Silencing the skeptics
By Katie Zemko Colorado Daily

Boulder, CO (U-WIRE) -- Two weeks ago, following a 23-3 defeat at Miami, a lot of grumbling was heard among Colorado football fans about the play-calling of offensive coordinator Shawn Watson as well as questions about the big-game capabilities of senior quarterback Joel Klatt.

On Saturday night, Watson, Klatt and Co. answered their critics by amassing the sixth-largest offensive output in a Big 12 game in program history. Despite an early evening's rest for many offensive starters, CU still produced 559 yards of total offense in a 41-20 thrashing of Texas A&M before 50,686 at Folsom Field.

The win vaulted CU into 24th place in this week's Associated Press poll, the Buffs' first appearance in the top 25 since September 2003.

Led by a career night by Klatt and 152 yards of total offense by running back Hugh Charles, the Buffaloes' offense dominated from the outset, forging a 41-6 third-quarter lead that allowed an ample number of starters some early R&R with a game against No. 2 Texas upcoming this weekend in Austin.

James Cox replaced Klatt with 4:16 remaining in the third quarter. Despite having his night cut short, Klatt left having completed 28-of-36 of his passes for 398 yards with three touchdowns and no interceptions.

The offensive onslaught - in which CU (4-1, 2-0 Big 12) scored touchdowns on its first three possessions for a quick 21-0 lead - meant the game was all but decided by halftime. CU coach Gary Barnett felt his offense's early success helped keep the Texas A&M offense out of sync throughout the game.

"I thought that our offense was so dominant that it probably forced them out of the game that they wanted to play," he said. "Once we went up 21-0 it was probably hard for them to run all of the option that they wanted to use."

If Barnett's educated guess was accurate, that means the Aggies' offense had to at least partially abandon its game plan while there was still 3:57 left in the first quarter. Granted this was an A&M defense that surrendered 31 points to Texas State back on Sept. 22, but there are still likely to be a few less critics of the Buffs offense - at least through this week. Many, of course, will simply lay low waiting for Saturday's game.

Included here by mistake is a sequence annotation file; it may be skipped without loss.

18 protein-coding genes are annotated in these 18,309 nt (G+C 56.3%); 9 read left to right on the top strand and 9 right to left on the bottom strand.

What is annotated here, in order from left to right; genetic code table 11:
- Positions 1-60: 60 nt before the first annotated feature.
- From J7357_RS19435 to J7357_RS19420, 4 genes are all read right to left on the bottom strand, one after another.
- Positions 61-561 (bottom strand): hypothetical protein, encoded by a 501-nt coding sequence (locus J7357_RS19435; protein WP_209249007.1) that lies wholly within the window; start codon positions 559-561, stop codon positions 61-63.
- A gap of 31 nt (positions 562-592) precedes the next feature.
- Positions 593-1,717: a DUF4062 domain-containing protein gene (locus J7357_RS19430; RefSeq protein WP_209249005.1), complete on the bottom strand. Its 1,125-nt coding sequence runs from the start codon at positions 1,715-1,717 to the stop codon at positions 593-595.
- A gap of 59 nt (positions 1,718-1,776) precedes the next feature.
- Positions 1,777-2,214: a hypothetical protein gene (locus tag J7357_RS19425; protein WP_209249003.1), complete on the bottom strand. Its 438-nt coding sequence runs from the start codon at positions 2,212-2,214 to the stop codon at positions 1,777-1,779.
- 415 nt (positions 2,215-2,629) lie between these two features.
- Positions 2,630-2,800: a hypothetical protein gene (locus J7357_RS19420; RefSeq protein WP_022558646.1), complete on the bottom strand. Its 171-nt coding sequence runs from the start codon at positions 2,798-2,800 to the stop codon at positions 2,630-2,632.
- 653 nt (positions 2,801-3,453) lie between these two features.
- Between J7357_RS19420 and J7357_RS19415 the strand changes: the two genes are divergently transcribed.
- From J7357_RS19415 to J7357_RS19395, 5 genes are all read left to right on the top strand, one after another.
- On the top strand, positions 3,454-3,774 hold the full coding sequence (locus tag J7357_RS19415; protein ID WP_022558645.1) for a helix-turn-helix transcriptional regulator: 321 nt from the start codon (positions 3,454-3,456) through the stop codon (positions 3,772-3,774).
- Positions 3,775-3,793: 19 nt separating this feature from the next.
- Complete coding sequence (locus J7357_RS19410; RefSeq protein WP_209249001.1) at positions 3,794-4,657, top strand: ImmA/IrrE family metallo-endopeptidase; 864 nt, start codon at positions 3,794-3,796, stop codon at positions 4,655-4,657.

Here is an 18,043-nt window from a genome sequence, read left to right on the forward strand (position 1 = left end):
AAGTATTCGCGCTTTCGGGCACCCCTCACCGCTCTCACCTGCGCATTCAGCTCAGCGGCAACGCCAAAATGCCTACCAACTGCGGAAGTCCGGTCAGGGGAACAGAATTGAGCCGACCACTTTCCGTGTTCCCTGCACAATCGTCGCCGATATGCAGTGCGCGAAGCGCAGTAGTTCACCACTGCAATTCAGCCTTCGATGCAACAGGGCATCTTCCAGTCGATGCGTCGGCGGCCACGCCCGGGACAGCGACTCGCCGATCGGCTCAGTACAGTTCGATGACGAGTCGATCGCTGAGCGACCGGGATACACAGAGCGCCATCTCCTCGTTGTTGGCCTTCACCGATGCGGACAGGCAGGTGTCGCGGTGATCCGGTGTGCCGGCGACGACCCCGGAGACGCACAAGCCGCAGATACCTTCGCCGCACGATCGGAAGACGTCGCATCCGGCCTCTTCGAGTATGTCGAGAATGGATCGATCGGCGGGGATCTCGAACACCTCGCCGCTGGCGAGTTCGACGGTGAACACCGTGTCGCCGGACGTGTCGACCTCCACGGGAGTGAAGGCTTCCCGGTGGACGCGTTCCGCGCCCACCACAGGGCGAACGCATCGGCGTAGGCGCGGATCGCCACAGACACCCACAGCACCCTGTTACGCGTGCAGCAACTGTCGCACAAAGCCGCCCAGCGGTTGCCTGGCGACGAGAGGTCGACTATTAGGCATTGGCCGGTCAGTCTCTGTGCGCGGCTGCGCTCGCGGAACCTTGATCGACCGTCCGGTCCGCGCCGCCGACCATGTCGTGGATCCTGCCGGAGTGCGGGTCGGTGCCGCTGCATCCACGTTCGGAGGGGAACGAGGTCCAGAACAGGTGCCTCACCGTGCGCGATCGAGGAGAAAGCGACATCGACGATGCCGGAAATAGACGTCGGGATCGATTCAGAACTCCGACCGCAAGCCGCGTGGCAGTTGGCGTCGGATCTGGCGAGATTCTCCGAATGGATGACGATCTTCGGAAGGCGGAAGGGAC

In addition to complaints about the play-calling and execution, there has also been considerable discussion about the lack of speed and the absence of a deep threat among CU's receiving corps.

Enter sophomore tailback Charles, making his mark as a receiver out of the backfield. While Charles may have failed to register his usual 100-yard rushing performance - he finished with 67 yards on 17 carries and one rushing touchdown - he more than made up for it by gathering in six receptions for 85 yards.

Charles' first catch of the night gave the Buffs their initial first down. But it was his second reception three plays later that seemed to set the tone for the offense.

With CU facing third-and-six from its 49-yard line, Charles broke open down the middle and caught Klatt's perfect strike in full stride. A&M linebacker Justin Warren was the lone defender with a shot at keeping Charles from the end zone, but his diving grasp for the mercurial sophomore's ankles came up empty.

Lesson for future foes: Don't leave a linebacker in single coverage on Charles.

"Joel and I discussed connecting on a play like that before the game," Charles said. "We decided to get the ball to me if there was anyone but a cornerback covering me. My eyes lit up when I saw it wasn't a corner on me, and then it was just a matter of getting into the end zone."

It appeared that the dual threat posed by Charles ultimately abetted a host of CU receivers in enjoying field days against A&M's secondary.

"They've got to cover (Charles') speed down field," said CU tight end Joe Klopfenstein. "They've got to play someone deep on him every play. He's such a big threat. He opens things up for other guys."

Wide receiver Evan Judge led the Buffs with seven receptions, good for 82 yards. Additionally, CU's two-headed monster at tight end combined for eight receptions for 169 yards. Klopfenstein registered five catches for 99 yards while Quinn Sypniewski had 3 receptions for 70 yards, including a 36-yard TD pass from Klatt.

"I thought we had a great game plan," Barnett said. " I thought Shawn Watson called a great game and got a lot of people involved. Joel got in a groove and our offensive line did a great job of protecting him."

The defense wasn't bad, either. The "D" contained and frustrated Reggie McNeal, A&M's multitalented quarterback, holding the Aggies to two field goals before the visitors posted two garbage touchdowns in the final five minutes.

Aggies coach Dennis Franchione wasn't surprised as CU's defensive prowess.

"We expected their defense to play well," Franchione said. "They had two shutouts in their first four games, and I don't know if there is another team in Division I who has got that."

Barnett admitted many of his players began shifting their thoughts to the Longhorns in the third quarter.

Now the task is to carry that confidence into this week's game.

"I think it's really important that we go in there with a little bit of swagger and play with some confidence so we can make some things happen," Judge said.

(C) 2004 Colorado Daily via U-WIRE

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